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All the Dead Heroes: The Border Trilogy, Part II

Rosarito’s day of death in 2006 — ending with the slayings of three cops in the small town south of Tijuana — hammered home the personal costs of the increasingly violent drug wars raging across Mexico


(page 2 of 4)

BY THE TIME I MET HER, in September 2008, Negrita was two years into widowhood. Her boys, 2 and 8 years old, were thousands of miles away, with her parents, in central Mexico. Ismael had “fallen” on June 20, 2006, in a grisly three-cop killing at the hands of the Arellano Felix Organization (AFO). “I can’t bring myself to say he’s dead,” Negrita said. The brutal slaying shocked the pueblo of Rosarito into an apoplectic realization: Its small-town ethos wasn’t immune from the scourge of the latest cartel development sweeping the country. That devil-hen phenomenon, the Colombianization of Mexico, had come to roost in Baja.

A perfect storm of disparate factors has led to Mexico’s unprecedented crisis of violence, and foremost among them is 9/11. As America has become more earnest about walling off its southern neighbor (billions of dollars have been poured into the border and its protection since 2001), it’s become more difficult to cross contraband and people into the contiguous 48. Organized crime has reacted accordingly. The leaders of the cartel world may be ruthless and in some cases pathological, but they are, above all, businessmen. And the Mexican and U.S. governments have (ironically), by virtue of deeming commerce in their product illegal — thereby forcing them into black, unpoliced markets — kept them from government oversight, fair trade and antitrust demands.

The cartels are, strangely enough, capitalism’s poster children — econo-anthropological laboratories charting the evolution of a self-regulated (black) market system. But the black market is merely a reflection of the licit, and those renegade, often bloody captains of the narcotics industry — one of the new century’s highest-grossing — are beholden to the immutable laws of supply and demand. As it’s become more difficult to cross cocaine into the United States, crime syndicates in Mexico have followed the path of least resistance, backing off drug running and branching out into complementary markets — extortion, kidnapping and murder for hire. Given Mexico’s weak and beleaguered legal system and the fact crime syndicates were perfectly out fitted for the new rackets, the permutation has been so seamless that most of Mexican society didn’t see the noose tightening until violence spiked in 2005.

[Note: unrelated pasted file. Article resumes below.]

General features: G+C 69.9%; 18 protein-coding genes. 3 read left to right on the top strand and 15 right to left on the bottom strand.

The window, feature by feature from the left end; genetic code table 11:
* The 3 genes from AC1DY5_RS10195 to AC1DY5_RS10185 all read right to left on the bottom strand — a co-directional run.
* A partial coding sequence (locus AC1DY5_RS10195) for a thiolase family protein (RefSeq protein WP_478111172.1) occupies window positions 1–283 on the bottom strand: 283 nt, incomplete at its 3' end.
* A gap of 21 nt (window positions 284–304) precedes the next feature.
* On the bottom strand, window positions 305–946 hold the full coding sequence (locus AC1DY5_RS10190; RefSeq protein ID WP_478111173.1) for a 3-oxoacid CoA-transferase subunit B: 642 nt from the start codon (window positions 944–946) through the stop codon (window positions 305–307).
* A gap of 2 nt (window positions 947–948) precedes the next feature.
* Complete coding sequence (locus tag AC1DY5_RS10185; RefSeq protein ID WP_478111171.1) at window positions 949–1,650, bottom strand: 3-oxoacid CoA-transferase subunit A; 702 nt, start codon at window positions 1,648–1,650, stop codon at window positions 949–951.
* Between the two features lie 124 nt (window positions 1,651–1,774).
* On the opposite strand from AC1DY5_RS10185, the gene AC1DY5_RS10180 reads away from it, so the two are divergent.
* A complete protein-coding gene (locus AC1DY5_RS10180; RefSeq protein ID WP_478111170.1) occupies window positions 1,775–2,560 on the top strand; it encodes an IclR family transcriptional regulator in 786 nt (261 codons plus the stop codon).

Simultaneously, the cartels have established a domestic market for hard drugs. The strategy (probably more accidental than formulated) has been so successful that up to half the cocaine traveling through Mexico now stays within its borders. Small towns like Rosarito — in many ways provincial and hermetic societies with auras of Catholic simplicity and innocence—have been blindsided. Their legal, social, rehabilitation and policing structures are unable to deal with the epidemic. It’s as if the 1980s crack boom that devastated parts of Washington, D.C. and South Central Los Angeles has been unleashed on Mayberry.